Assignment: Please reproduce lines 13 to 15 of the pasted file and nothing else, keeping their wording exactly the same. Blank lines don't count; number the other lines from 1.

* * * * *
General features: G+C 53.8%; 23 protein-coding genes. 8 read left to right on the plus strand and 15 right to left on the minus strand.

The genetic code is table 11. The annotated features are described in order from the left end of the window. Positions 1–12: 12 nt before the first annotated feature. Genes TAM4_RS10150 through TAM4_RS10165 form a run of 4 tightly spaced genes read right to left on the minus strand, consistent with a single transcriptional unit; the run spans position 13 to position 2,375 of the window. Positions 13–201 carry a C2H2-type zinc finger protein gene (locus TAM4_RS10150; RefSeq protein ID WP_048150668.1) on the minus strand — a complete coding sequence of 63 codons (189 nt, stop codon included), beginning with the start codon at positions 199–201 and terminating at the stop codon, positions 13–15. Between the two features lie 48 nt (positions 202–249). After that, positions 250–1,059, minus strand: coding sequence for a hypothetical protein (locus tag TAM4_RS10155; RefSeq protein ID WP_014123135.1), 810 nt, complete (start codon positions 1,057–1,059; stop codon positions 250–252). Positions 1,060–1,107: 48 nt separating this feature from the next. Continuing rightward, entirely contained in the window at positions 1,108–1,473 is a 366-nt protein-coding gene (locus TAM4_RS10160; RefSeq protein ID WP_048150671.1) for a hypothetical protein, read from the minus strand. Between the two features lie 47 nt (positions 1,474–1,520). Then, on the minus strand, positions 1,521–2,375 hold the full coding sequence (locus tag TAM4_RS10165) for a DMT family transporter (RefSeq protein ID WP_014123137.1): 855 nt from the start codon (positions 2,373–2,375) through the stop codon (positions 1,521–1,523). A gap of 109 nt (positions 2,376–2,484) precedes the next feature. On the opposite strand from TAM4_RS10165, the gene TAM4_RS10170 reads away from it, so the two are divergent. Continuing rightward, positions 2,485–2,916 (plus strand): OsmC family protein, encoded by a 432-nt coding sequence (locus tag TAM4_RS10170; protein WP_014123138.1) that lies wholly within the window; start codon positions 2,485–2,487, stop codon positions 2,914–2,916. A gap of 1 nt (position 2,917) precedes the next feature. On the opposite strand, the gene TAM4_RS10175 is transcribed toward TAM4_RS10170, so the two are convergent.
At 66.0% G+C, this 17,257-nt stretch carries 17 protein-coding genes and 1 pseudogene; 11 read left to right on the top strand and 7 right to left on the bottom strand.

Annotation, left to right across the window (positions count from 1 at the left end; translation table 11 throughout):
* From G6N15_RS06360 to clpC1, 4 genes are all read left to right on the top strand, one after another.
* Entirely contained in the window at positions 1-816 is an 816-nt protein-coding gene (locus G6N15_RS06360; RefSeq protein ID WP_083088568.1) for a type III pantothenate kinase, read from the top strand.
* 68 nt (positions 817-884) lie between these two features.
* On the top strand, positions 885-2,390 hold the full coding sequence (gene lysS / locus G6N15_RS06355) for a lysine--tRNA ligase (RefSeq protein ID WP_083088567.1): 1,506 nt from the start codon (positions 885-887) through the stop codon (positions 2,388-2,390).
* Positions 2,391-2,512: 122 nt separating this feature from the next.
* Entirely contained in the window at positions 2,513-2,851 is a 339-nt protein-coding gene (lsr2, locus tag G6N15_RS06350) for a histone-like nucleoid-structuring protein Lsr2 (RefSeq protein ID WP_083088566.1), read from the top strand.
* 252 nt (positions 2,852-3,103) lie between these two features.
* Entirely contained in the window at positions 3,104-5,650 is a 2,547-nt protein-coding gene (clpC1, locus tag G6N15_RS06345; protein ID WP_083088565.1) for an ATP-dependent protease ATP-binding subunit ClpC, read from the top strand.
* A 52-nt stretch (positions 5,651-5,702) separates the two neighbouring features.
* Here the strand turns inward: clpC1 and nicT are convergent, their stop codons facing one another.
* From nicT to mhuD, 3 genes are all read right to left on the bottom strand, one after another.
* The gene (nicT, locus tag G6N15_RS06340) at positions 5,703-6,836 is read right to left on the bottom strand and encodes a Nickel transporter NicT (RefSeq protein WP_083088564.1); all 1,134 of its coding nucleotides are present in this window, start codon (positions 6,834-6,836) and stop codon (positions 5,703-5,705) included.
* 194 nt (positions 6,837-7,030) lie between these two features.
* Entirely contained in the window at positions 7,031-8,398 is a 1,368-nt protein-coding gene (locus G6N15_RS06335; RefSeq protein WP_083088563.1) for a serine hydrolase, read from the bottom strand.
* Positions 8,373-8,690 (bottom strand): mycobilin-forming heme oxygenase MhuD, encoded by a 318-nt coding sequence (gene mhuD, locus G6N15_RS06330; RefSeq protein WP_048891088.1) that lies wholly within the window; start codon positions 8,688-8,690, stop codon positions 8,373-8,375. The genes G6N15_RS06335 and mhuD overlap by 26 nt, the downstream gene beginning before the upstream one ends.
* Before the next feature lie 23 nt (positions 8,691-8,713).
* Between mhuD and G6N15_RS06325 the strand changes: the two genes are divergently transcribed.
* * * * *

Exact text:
* A 52-nt stretch (positions 5,651-5,702) separates the two neighbouring features.
* Here the strand turns inward: clpC1 and nicT are convergent, their stop codons facing one another.
* From nicT to mhuD, 3 genes are all read right to left on the bottom strand, one after another.